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Alexis Tsipras puts on a necktie, places noose around Greece’s neck (Video)

The Duran – News in Review – Episode 36.

Alex Christoforou

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While many Syria party members hailed Tsipras’ victory, the reality is that Greece will be stuck in its bailout for years to come.

The terms of Greece’s exit make it extremely difficult for the next government to bring life to an ailing economy. Greece may have exited the Troika austerity plan, only to enter a new austerity outside of ECB and EU protection.

After long insisting he would only wear a necktie when Greece’s debt problem was solved, Prime Minister Alexis Tsipras finally put on a tie last Friday, after he formally announced Greece’s exit form years of eurozone austerity.

Tsipras said…

“Today is an important day for all, but primarily it belongs to those who for eight years was viciously hit by the crisis, for those who saw a lifetime of toils destroyed and those who carried the burden for the country.”

Eurozone finance ministers offered Greece a 10-year deferral and maturities extension on a large chunk of past loans as well as 15 billion euros in new credit to ensure Athens can stand on its own feet after it exits its bailout in August.

Greece’s has a debt mountain equal to approximately 180% of GDP, the highest in the 19-country eurozone.

Greeks have seen their economy shrink by a quarter, unemployment hit record high and salaries and pensions slashed by about 40% since first falling into crisis in 2010.

Greece has already undergone three international bailouts.

A smiling Tsipras addressed members from his radical left Syriza, and right coalition partner Independent Greeks…

“Bets are made to be won. It’s a bit difficult (wearing the tie) but I will get used to it.”

Tsipras publicly removed the tie about half an hour later.

Fofi Gennimata, head of Socialist PASOK party, was not impressed with Tsipras’ theatrics: “The noose around the neck of Greeks remains.”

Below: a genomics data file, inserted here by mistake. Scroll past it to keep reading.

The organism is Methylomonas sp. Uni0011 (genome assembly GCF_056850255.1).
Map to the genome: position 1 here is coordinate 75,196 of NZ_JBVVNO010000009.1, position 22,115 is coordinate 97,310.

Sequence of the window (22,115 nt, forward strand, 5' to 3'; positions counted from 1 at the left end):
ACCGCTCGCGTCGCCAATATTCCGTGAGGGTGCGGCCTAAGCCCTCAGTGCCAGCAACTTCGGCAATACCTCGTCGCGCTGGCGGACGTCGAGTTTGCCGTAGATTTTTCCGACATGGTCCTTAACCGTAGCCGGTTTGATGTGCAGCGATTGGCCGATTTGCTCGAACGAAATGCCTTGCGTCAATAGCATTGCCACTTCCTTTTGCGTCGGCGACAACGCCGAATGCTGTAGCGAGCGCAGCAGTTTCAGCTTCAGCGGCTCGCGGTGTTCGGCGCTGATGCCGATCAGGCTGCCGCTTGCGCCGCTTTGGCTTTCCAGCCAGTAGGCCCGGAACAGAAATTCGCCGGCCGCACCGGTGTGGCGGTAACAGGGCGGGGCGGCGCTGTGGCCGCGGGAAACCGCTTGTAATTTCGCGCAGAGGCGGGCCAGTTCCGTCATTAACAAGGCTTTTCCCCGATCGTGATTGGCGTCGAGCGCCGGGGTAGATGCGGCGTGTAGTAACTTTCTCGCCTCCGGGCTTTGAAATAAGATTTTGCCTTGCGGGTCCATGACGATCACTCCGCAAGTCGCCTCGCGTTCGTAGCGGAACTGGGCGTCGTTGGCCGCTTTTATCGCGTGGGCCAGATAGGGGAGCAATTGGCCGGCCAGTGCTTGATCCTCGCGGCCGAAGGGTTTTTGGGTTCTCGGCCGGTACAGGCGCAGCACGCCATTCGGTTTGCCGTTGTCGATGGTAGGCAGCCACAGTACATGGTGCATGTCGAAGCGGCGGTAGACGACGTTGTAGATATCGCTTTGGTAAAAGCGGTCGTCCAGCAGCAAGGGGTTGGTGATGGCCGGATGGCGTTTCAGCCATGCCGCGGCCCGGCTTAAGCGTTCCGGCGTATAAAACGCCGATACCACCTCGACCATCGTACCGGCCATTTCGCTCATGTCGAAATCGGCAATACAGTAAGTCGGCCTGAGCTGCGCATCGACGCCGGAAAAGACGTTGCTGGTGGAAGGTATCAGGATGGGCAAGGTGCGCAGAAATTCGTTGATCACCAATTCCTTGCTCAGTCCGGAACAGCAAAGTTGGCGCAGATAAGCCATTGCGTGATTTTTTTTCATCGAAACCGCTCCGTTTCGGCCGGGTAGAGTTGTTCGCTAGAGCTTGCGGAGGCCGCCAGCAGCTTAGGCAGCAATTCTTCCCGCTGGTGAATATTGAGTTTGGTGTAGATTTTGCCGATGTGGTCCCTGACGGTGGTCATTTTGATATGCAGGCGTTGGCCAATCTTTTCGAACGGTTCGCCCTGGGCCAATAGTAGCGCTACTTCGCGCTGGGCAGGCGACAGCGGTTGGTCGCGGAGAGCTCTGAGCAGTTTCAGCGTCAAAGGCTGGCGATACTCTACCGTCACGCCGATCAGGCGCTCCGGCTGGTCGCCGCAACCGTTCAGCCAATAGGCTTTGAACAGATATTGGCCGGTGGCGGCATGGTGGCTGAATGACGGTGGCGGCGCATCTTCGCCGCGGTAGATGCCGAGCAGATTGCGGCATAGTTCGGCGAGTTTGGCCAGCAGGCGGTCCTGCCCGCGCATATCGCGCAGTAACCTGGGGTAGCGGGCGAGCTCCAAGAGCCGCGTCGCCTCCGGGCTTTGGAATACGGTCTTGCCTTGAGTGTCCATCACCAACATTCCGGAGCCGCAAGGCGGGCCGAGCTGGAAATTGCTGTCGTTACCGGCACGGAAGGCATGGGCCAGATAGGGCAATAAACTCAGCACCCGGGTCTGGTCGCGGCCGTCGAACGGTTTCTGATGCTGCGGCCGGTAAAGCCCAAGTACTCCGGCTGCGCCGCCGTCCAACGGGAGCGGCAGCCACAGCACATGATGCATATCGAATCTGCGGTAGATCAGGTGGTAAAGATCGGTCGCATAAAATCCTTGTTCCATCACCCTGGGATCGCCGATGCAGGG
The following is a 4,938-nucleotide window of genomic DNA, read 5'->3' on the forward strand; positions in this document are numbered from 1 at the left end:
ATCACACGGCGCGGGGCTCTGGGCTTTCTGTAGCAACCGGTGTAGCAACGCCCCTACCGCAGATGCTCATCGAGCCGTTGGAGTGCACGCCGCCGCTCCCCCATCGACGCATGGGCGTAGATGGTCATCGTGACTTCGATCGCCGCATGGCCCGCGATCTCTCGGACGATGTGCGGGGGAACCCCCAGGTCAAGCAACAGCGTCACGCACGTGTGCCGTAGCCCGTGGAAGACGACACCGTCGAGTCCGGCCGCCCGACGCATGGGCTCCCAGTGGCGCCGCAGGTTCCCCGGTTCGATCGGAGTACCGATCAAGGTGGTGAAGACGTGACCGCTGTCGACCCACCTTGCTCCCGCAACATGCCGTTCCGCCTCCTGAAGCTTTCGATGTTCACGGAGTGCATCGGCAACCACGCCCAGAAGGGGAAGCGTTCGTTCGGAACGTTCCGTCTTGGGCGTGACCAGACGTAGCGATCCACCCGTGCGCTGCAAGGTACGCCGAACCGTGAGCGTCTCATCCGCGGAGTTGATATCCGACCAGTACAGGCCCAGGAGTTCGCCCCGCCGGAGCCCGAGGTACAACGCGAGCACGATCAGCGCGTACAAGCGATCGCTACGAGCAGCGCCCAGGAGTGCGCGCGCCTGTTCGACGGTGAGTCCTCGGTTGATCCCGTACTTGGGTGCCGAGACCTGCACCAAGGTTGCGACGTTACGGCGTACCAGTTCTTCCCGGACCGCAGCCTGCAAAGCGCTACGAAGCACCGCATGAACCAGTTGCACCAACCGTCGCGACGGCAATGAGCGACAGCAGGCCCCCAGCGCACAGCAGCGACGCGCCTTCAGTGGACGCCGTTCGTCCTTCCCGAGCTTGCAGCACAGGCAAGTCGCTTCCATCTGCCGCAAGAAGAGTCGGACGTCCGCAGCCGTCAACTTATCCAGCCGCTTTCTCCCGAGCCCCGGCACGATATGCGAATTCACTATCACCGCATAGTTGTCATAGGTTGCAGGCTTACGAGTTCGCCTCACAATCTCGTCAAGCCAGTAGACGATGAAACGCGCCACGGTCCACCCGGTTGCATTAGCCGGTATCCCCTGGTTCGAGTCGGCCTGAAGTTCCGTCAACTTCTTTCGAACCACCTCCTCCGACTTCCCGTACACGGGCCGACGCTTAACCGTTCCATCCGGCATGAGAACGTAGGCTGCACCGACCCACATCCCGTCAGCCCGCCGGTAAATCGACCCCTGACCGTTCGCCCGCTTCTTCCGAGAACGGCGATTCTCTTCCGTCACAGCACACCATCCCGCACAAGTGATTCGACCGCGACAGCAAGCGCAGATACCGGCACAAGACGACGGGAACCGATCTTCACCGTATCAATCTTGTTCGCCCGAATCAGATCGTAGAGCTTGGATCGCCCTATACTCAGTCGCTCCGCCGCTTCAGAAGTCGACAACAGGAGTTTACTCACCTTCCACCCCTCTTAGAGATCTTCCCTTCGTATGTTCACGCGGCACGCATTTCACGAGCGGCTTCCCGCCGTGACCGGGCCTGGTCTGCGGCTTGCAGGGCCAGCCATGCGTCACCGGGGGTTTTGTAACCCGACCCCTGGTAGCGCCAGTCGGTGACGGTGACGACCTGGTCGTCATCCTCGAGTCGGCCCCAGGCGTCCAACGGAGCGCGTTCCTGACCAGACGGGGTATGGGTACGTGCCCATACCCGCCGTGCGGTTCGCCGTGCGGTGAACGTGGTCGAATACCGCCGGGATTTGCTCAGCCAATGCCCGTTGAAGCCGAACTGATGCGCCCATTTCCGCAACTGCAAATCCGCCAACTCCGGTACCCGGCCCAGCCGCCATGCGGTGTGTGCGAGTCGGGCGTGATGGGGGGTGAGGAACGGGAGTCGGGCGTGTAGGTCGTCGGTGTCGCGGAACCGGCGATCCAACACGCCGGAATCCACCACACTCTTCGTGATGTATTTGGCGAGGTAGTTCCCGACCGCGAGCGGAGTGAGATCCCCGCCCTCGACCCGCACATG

The Duran’s Alex Christoforou and Editor-in-Chief Alexander Mercouris discuss whether Greece’s exit from austerity is really an exit at all, or just another political ploy with no real economic relief in sight for the Greek people.

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Via Bloomberg

In a way, the debt relief deal Greece has received as it exits its bailout makes good sense: It keeps the country on a tight leash, all but eliminating the possibility that it will go on a borrowing spree in the financial markets and misspend the money as it’s done before. On the other hand, the scheme gets superimposed uncomfortably onto the country’s political cycle: It puts the next government on the spot, making a backlash against it all but inevitable.

The deal hammered out by the Eurogroup, comprising the euro zone finance ministers, extends by 10 years the maturities of 130.9 billion euros ($152.4 billion) in old bailout loans, which make up about 40 percent of Greece’s total debt. They are already due in more than 30 years, but the new deal also defers interest payments on them by a decade. Besides, Greece gets 15 billion euros in cheap funding (the average rate for these bailout loans was 1.62 percent as of the end of March) that it can use to repay expensive debt to the International Monetary Fund, some 2.6 billion euros of which is due by the end of 2019.